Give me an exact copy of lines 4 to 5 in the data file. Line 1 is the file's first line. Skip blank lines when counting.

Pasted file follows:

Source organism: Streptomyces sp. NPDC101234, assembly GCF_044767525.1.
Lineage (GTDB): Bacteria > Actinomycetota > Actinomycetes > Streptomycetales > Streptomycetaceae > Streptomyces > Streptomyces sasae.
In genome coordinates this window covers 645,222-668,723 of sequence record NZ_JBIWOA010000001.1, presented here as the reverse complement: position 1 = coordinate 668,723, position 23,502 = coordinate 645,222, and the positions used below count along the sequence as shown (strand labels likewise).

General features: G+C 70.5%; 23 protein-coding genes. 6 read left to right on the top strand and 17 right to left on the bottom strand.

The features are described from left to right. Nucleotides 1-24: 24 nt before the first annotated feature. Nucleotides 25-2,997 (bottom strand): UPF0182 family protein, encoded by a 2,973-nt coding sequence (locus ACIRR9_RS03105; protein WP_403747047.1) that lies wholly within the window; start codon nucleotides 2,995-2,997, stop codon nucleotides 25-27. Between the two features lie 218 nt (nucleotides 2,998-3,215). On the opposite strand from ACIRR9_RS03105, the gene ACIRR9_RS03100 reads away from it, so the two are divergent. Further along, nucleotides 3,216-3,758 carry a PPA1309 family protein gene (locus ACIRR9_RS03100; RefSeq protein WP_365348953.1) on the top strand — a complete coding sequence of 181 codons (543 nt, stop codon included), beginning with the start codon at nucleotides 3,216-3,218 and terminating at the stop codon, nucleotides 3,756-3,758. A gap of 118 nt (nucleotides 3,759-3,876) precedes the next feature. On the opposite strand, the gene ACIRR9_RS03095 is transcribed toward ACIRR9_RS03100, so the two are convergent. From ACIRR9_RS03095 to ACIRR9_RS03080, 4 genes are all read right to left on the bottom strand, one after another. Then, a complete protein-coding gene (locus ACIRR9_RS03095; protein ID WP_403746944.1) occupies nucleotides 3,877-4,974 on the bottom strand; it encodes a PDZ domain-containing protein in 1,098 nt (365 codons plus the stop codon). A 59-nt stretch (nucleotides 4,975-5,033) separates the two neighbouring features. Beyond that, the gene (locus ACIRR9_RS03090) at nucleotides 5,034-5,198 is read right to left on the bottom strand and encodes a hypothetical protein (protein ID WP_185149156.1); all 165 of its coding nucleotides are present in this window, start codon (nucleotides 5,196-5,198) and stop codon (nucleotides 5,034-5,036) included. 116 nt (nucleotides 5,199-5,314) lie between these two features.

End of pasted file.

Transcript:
General features: G+C 70.5%; 23 protein-coding genes. 6 read left to right on the top strand and 17 right to left on the bottom strand.

The features are described from left to right. Nucleotides 1-24: 24 nt before the first annotated feature. Nucleotides 25-2,997 (bottom strand): UPF0182 family protein, encoded by a 2,973-nt coding sequence (locus ACIRR9_RS03105; protein WP_403747047.1) that lies wholly within the window; start codon nucleotides 2,995-2,997, stop codon nucleotides 25-27. Between the two features lie 218 nt (nucleotides 2,998-3,215). On the opposite strand from ACIRR9_RS03105, the gene ACIRR9_RS03100 reads away from it, so the two are divergent. Further along, nucleotides 3,216-3,758 carry a PPA1309 family protein gene (locus ACIRR9_RS03100; RefSeq protein WP_365348953.1) on the top strand — a complete coding sequence of 181 codons (543 nt, stop codon included), beginning with the start codon at nucleotides 3,216-3,218 and terminating at the stop codon, nucleotides 3,756-3,758. A gap of 118 nt (nucleotides 3,759-3,876) precedes the next feature. On the opposite strand, the gene ACIRR9_RS03095 is transcribed toward ACIRR9_RS03100, so the two are convergent. From ACIRR9_RS03095 to ACIRR9_RS03080, 4 genes are all read right to left on the bottom strand, one after another. Then, a complete protein-coding gene (locus ACIRR9_RS03095; protein ID WP_403746944.1) occupies nucleotides 3,877-4,974 on the bottom strand; it encodes a PDZ domain-containing protein in 1,098 nt (365 codons plus the stop codon). A 59-nt stretch (nucleotides 4,975-5,033) separates the two neighbouring features. Beyond that, the gene (locus ACIRR9_RS03090) at nucleotides 5,034-5,198 is read right to left on the bottom strand and encodes a hypothetical protein (protein ID WP_185149156.1); all 165 of its coding nucleotides are present in this window, start codon (nucleotides 5,196-5,198) and stop codon (nucleotides 5,034-5,036) included. 116 nt (nucleotides 5,199-5,314) lie between these two features.